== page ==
The inverted pendulum is a pretty classic dynamics problem and reaction wheels are cool. That’s why we like [Mike Rouleau]’s self-balancing stick.
The video, viewable after the break, was fairly sparse on details, but he furnished some in the comments. The little black box on the top is a GY-521 Gyroscope module. It sends its data to an Arduino attached to the black cord which trails off the screen. The Arduino does its mathemagic and then uses a motor controller to drive the reaction wheels at the correct speeds.
Continue reading “Stick Balances Itself With Reaction Wheels”
You have to admit [Dylan Rush’s] clock is a real swinger. Literally. You’ve seen the desk novelties where an arm with leds mounted on it sweeps out a message? [Dylan] did the same thing to make a clock but instead of drawing numbers, he actually draws an analog clock face. Y’know one of those round things with arms?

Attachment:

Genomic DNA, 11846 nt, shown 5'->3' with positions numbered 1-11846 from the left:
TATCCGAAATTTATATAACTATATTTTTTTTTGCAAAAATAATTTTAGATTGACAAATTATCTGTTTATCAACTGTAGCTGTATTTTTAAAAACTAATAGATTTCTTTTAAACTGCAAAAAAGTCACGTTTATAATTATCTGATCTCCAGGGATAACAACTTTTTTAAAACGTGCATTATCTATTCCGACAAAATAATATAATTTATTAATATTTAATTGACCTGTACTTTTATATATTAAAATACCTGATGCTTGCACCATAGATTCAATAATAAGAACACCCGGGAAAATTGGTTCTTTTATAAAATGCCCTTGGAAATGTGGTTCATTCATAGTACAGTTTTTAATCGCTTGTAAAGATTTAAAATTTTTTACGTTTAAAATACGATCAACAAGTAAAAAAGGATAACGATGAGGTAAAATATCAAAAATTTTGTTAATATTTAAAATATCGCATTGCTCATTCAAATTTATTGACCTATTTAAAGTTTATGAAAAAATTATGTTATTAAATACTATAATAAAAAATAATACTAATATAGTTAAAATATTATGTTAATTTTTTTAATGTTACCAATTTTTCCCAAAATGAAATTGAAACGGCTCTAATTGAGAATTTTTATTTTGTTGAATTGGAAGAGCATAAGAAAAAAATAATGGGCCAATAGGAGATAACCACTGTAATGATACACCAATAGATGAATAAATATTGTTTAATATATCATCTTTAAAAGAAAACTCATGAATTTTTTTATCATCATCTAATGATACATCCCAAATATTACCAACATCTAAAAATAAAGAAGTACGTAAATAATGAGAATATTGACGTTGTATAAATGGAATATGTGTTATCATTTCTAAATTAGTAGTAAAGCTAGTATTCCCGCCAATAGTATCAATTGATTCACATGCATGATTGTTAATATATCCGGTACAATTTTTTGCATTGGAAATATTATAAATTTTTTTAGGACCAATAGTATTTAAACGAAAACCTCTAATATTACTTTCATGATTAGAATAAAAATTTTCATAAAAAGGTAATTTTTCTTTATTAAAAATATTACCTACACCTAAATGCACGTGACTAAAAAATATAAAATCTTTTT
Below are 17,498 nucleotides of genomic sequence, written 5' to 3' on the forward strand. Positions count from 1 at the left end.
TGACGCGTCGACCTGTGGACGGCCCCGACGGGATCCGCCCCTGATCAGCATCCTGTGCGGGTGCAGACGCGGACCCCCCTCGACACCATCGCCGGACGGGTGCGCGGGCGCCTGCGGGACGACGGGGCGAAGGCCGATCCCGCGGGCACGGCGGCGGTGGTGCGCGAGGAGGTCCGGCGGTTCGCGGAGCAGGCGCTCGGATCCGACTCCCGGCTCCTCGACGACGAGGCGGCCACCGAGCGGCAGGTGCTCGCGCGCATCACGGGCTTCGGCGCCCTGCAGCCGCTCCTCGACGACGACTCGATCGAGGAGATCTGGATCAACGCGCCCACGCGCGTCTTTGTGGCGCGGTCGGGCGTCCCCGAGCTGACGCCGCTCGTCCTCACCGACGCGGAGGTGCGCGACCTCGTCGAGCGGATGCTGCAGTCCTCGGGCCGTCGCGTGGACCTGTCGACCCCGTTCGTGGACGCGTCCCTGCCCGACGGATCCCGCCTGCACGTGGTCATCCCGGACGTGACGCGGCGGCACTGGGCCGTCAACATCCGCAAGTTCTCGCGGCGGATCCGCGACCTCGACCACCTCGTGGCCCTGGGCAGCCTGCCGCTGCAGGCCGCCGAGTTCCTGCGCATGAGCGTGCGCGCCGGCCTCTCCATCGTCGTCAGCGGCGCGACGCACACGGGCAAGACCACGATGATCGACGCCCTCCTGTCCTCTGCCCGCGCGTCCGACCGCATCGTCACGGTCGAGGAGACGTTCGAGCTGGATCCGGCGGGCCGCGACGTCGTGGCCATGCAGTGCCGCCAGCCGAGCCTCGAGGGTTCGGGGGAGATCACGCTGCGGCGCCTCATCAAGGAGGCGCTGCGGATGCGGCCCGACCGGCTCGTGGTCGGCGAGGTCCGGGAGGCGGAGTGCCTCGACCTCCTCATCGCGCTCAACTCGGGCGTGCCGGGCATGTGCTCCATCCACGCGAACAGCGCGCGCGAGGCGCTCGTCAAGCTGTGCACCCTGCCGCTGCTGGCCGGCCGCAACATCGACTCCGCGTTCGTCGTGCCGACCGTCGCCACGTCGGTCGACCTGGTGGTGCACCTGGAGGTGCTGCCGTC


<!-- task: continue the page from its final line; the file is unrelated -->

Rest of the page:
Behind the clock is an Arduino driving a MAX7219 LED controller. Using the MAX7219 was a challenge because it expects a grid of LEDs while the clock needs a linear array. [Dylan] used a line of individual LEDs wired to match what the controller wanted. A rotary encoder tells the processor the position of the arm so the Arduino sketch can determine which LEDs should be lit to show the time and clock face.
What’s even more amazing is [Dylan] created this before clocks became infamous.
Swing over to the video after the break.
Continue reading “LED Pendulum Pulses Out Clock Face”
Once in a while, we see a project that makes us want to stop whatever we’re doing and build our own version of it. This time, it’s Modulum, a pendulum-based MIDI controller. It’s exactly what it sounds like. The swinging pendulum acts as a low-frequency oscillator. In the demo video configuration, you can hear it add a watery, dreamlike quality, sort of like a lap steel guitar on LSD.